Arrowhead Research Corporation (Nasdaq: ARWR) announced today that its majority owned subsidiary, Unidym, Inc., has closed its Houston, Texas operation in order to consolidate its carbon nanotube (CNT) production capabilities with the rest of its operations in California's Silicon Valley. This move was the latest in a series of steps taken to improve efficiencies implemented by Unidym's newly appointed chief executive officer, Mark Tilley, Ph.D., who also serves as Arrowhead's Vice President of Advanced Materials.
"Unidym has built what we believe to be a dominant position in high value CNTs for electronics and energy applications by rolling up foundational technologies from over a dozen institutions and acquiring three companies," said Dr. Christopher Anzalone, Arrowhead's chief executive officer. "A challenge for this type of roll-up is integration, and consolidating CNT production in California represents the completion of Unidym's integration of Houston-based Carbon Nanotechnologies, Inc., which was acquired in 2007."
As part of the consolidation, Unidym is also sharpening its focus to better serve its ongoing joint development agreements with touch panel and LCD manufacturers. Unidym's CNT production efforts are now aimed solely at producing the proprietary high grade of material needed for its CNT inks and films for the electronic industry. Unidym is expanding its licensing program to extract value from production of other grades of CNTs for non-core markets.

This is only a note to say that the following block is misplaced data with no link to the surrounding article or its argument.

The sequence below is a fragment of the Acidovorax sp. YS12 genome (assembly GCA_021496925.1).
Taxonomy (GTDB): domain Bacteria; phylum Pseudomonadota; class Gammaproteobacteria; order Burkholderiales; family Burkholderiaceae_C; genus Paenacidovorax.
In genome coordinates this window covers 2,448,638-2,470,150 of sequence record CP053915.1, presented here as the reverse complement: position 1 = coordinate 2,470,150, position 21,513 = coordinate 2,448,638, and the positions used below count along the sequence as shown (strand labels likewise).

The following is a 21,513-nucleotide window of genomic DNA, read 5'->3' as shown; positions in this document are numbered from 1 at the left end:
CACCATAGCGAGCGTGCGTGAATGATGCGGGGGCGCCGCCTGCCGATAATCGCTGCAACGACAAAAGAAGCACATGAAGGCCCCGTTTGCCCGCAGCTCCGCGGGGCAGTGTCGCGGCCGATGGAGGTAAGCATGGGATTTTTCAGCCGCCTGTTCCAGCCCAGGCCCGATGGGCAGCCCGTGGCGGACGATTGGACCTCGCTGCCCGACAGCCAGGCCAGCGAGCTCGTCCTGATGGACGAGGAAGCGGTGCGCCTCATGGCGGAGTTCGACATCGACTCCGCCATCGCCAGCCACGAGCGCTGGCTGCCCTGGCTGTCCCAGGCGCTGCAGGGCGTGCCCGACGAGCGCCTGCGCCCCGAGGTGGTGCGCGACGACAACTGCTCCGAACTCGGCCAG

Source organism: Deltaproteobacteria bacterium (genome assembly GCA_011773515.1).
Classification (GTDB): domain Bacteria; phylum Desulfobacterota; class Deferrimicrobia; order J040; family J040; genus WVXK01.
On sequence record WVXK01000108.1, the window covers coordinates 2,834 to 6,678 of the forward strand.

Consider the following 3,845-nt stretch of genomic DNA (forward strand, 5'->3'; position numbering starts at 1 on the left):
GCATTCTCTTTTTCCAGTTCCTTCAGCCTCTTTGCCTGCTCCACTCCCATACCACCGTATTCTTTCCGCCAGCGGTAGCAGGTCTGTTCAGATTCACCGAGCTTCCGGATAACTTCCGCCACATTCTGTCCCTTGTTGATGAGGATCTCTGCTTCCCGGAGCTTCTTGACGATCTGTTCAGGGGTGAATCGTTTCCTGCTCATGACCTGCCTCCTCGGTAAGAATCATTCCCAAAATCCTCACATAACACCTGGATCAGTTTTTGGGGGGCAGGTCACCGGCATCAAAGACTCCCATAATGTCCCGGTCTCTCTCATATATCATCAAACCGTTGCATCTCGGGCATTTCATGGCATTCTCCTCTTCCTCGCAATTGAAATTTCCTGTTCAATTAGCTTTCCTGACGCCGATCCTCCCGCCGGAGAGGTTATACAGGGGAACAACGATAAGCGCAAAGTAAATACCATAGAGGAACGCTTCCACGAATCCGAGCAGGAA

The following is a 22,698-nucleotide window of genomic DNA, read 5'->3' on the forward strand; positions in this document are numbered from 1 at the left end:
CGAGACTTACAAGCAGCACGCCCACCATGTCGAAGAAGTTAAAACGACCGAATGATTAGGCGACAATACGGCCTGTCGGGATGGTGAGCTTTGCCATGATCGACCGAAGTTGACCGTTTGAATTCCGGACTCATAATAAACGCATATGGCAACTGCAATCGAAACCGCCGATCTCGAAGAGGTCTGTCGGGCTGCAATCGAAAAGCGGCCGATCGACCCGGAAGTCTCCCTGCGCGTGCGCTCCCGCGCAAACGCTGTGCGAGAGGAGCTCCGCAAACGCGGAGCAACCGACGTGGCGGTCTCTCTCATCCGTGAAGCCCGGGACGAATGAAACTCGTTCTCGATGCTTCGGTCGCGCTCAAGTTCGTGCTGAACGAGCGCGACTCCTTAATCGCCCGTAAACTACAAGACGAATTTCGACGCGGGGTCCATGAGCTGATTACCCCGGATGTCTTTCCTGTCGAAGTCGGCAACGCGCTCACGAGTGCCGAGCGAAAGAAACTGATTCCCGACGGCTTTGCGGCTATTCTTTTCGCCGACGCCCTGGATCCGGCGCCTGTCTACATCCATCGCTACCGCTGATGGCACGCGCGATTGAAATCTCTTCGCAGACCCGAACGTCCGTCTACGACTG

"Although the timing of the plant closure was based on the expiration of our facility sublease, the decision to consolidate in the Valley is driven by longer term considerations including integration of our business development, R&D and production teams in the same location during our commercial ramp up and an improved cost structure," Dr. Tilley said.
Unidym is a leader in carbon nanotube-based transparent, conductive films (TCFs) for the electronics industry. TCFs are a critical component in devices such as touch panels, displays, and thin-film solar cells. For example, both touch panels and LCDs typically employ two TCF layers per device. Unidym's TCFs offer substantial advantages over the incumbent technology, indium-based metal oxides, including: improved durability, lower processing costs, and lower overall cost structure.